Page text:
Centre of Irma to make landfall in lower Florida

Ajustar Comentario Impresión

Irma - one of the strongest storms ever recorded on the Atlantic - has killed at least 24 people in the Caribbean islands, according to CNN. So far, 600,000 in South Florida are without power. FPL said its two nuclear plants were safe. "If you look out your window right now, we have tropical storm wind gusts".

Read the full report from the New York Times here. Press officers from the Nuclear Regulatory Commission didn't immediately respond to a request for comment.

Irma's winds eased to about 100 kilometers per hour Monday as the storm continued to move on a northwest path, away from Florida.

This makes it the most sustained category 5 storm and the second most sustained major hurricane in the satellite era (starting in 1966), trailing behind Ivan in 2004.

As Irma has fallen apart, its wind field has expanded, Okulski said.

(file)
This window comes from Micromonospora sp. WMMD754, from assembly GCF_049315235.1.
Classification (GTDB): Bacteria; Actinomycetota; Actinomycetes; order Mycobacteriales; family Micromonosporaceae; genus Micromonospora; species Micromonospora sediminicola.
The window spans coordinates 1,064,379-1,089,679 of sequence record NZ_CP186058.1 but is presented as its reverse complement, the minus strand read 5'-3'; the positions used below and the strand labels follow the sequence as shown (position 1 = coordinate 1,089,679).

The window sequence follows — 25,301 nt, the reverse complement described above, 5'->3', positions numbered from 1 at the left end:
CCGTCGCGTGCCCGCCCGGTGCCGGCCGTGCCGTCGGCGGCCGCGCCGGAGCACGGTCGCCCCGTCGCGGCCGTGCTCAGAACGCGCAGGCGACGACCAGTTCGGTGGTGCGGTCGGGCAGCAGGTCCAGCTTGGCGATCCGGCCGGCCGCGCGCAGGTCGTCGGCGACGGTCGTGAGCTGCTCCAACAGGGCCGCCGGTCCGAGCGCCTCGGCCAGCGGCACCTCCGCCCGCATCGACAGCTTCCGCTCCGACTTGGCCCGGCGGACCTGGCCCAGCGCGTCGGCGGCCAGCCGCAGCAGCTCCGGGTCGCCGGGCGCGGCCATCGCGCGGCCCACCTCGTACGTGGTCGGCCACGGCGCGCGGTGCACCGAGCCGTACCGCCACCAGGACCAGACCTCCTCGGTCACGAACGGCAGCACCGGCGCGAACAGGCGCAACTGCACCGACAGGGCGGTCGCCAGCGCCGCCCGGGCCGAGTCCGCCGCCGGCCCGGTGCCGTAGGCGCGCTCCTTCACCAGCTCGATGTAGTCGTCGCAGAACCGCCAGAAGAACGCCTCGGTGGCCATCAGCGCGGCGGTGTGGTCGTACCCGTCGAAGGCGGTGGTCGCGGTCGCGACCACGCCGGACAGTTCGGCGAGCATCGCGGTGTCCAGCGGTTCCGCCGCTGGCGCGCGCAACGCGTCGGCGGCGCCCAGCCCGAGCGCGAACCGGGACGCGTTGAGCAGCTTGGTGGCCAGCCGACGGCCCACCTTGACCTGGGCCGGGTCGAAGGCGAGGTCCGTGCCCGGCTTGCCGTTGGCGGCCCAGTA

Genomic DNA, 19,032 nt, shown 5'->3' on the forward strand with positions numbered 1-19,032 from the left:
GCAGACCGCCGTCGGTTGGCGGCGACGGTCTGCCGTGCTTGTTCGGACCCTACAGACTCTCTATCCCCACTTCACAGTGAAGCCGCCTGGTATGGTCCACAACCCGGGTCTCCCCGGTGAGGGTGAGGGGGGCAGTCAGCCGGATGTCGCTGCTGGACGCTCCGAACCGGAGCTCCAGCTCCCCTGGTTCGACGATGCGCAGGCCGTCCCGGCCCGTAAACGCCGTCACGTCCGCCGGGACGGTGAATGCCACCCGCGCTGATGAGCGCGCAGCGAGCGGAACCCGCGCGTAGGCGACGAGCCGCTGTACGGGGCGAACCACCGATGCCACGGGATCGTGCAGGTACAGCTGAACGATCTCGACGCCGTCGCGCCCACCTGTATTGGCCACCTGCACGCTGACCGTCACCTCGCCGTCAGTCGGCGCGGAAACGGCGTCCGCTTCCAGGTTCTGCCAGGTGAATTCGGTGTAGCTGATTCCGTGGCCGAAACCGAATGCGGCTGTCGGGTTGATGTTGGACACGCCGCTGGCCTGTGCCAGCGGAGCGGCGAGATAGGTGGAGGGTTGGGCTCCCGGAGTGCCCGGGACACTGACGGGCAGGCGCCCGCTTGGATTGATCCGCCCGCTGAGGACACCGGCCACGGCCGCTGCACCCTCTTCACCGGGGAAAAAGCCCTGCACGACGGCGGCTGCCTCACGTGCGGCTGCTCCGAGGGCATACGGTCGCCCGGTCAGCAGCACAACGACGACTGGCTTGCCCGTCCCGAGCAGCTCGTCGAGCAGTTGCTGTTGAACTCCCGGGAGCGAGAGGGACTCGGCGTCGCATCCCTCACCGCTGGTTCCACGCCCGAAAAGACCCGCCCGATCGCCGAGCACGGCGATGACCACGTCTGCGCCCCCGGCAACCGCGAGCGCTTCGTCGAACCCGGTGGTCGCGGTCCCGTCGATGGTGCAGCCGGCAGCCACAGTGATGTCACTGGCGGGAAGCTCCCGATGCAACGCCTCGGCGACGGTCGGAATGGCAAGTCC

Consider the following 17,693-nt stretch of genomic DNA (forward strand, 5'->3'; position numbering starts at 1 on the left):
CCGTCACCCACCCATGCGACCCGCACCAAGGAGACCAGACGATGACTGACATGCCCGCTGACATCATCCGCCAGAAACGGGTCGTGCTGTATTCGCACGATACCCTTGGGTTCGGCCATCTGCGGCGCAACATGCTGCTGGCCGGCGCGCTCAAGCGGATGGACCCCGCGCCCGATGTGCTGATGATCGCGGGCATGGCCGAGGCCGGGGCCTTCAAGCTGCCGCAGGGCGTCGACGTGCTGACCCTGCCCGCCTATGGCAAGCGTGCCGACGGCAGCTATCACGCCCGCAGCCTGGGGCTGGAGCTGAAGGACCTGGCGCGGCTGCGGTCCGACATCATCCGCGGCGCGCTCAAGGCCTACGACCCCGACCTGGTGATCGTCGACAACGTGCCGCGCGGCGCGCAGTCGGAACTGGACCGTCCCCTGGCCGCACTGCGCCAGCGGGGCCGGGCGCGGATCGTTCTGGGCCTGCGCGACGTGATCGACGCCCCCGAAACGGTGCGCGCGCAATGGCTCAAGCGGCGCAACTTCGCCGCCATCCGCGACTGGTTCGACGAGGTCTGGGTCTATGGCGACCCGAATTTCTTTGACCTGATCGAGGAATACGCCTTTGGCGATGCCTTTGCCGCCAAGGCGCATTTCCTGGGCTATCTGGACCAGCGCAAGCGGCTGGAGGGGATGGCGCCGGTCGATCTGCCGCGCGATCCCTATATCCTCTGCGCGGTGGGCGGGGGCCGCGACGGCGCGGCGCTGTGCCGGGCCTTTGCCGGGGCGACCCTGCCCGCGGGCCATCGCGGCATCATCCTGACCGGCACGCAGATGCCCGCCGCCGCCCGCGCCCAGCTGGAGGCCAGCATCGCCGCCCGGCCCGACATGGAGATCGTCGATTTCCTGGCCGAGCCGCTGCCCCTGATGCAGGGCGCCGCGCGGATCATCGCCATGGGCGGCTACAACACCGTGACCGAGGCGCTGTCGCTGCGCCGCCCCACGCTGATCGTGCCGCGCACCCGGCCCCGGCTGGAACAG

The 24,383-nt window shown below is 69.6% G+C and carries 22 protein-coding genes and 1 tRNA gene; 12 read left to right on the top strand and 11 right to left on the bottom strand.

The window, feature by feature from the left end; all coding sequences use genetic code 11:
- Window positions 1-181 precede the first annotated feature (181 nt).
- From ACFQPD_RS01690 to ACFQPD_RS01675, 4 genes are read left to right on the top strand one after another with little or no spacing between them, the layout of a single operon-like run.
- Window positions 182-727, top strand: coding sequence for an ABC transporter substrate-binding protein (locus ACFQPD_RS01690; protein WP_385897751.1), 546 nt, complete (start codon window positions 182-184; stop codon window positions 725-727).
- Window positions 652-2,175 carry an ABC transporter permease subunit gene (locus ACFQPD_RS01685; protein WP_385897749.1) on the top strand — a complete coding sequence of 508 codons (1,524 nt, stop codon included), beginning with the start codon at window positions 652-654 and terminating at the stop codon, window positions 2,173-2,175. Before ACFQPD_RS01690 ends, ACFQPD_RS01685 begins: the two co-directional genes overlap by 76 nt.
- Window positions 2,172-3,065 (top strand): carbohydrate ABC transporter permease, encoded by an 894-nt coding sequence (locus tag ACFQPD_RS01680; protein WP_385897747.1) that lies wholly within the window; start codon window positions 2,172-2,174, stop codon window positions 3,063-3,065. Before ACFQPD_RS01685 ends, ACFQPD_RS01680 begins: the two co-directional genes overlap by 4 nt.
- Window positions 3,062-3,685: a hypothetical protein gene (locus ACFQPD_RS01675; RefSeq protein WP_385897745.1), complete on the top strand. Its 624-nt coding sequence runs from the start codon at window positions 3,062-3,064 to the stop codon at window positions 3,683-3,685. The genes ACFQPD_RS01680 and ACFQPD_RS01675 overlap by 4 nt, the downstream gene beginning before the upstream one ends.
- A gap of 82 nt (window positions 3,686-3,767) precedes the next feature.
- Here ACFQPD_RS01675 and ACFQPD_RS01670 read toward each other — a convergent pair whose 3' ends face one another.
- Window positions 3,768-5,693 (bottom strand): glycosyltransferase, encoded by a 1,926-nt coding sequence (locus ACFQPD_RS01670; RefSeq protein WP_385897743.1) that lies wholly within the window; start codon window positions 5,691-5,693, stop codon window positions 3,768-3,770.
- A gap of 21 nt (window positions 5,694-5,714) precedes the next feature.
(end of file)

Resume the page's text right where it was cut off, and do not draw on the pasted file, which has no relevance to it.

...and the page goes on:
The storm, located about 5 miles (10 kilometers) west of Columbus, Georgia, is still bringing heavy rain to the U.S. Southeast on Monday night.

Currently, more than 3 million customers are without power across Florida, according to utility companies. A total of 4.2 million have been affected, with about 570,000 seeing service restored, mostly by automated devices.

Jones warned that some Floridians "may not have power for a number of days, if not weeks".

"Florida's $109 billion tourism industry came to a screeching halt this weekend", Dan Weber, who spent 30 years in the Florida insurance business where he specialized in flooding, told FOX Business.

In the dark: Most of the city (72%) is without power, the mayor said.

Meanwhile, Duke Energy reported Monday morning that more than 860,000 of the homes and businesses it serves in Florida were without power.

We also noticed the same phenomenon in the Hillsborough River in downtown Tampa and off of Bayshore Boulevard. The plant stopped operating in 2009 and was retired in 2013.

Rescuers used boats, water scooters and even surfboards to get to residents surprised by the rising waters, said Kimberly Morgan, a spokeswoman for the Clay County emergency center. "It's awful, what we saw".